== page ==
9. Do you do any other type of work besides design? Or do you have a passion that you hope to turn into a business one day?
Since this is our business, publishing and designing magazines and books, we stay pretty busy just doing that. I have an interest in art and photography and spend more time with a camera than with brushes.

10. Is there a certain type of work you see being done by a lot of designers in your area? Do you think your location has a regional style?
I’ve always thought New York had a very sophisticated style, heavy on the conceptual side when compared to the west coast, which is more decorative and less conceptual.

11. On that note, have you worked (or trained in) any other region of the US as a designer? What differences have you noticed?
Yes, I spent the bulk of my career in Texas—Austin and Houston, moving to New York in 1999. New York is different in that you specialize; in Texas I was a generalist. I would design packaging one day and be on location the next day for a major TV shoot. When I got to New York headhunters asked me what I wanted to do, I told them “everything” and quickly learned that’s not how it’s done here.

12. What does winning a place in the Regional Design Annual mean to you personally, to your clients, to your colleagues, or all of the above?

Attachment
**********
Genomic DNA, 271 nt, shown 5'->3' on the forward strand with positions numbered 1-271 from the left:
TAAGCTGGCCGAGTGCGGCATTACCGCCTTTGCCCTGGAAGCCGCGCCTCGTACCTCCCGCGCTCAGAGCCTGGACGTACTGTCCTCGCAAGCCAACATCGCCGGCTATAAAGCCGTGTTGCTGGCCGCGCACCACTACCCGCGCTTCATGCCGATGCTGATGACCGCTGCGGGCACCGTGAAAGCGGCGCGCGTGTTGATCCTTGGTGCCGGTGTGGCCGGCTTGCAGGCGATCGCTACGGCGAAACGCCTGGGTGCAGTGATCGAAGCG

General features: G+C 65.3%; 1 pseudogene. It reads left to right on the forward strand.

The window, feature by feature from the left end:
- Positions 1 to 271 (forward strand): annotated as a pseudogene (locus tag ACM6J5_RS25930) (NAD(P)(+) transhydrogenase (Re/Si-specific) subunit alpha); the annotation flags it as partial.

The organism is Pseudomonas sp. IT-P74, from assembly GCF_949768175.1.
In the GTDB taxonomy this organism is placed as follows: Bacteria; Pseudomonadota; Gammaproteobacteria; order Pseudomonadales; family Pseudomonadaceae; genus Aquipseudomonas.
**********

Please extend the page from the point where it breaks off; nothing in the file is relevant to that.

It means a lot to our small staff (three full-time plus an intern or two) and it means a lot to our audience of international illustrators. And hopefully we’ll get more interest from art directors and designers about illustration, after all that is our mission. Throughout my career illustrators have always made me look good.

Any comments about the issue or about Print generally?
The Regional Design Issue is so important in that you get to see work by region; no one else is doing that. I’ve been a subscriber to Print for eons.

Thanks so much for your responses.

The Print staff

Tuesday, October 5, 2010

The Folio Society and House of Illustration Inaugural Book Competition

The UK's House of Illustration and The Folio Society have launched an exciting new competition with the chance to win a prestigious Folio commission illustrating Albert Camus’s The Outsider.

This inaugural online competition, launched today, will require entrants to submit three illustrations and a binding design. Entrants must be over the age of 18 and not already Folio Society published illustrators.

The winner will receive a £4,000 (approximately $6,400USD)  Folio commission to complete a collection of seven illustrations for the book, which will be published by The Folio Society in the autumn of 2011.

Five runners up will each receive a £500 (approximately $800USD) cash prize, and a minimum of three of the six prizes will go to students.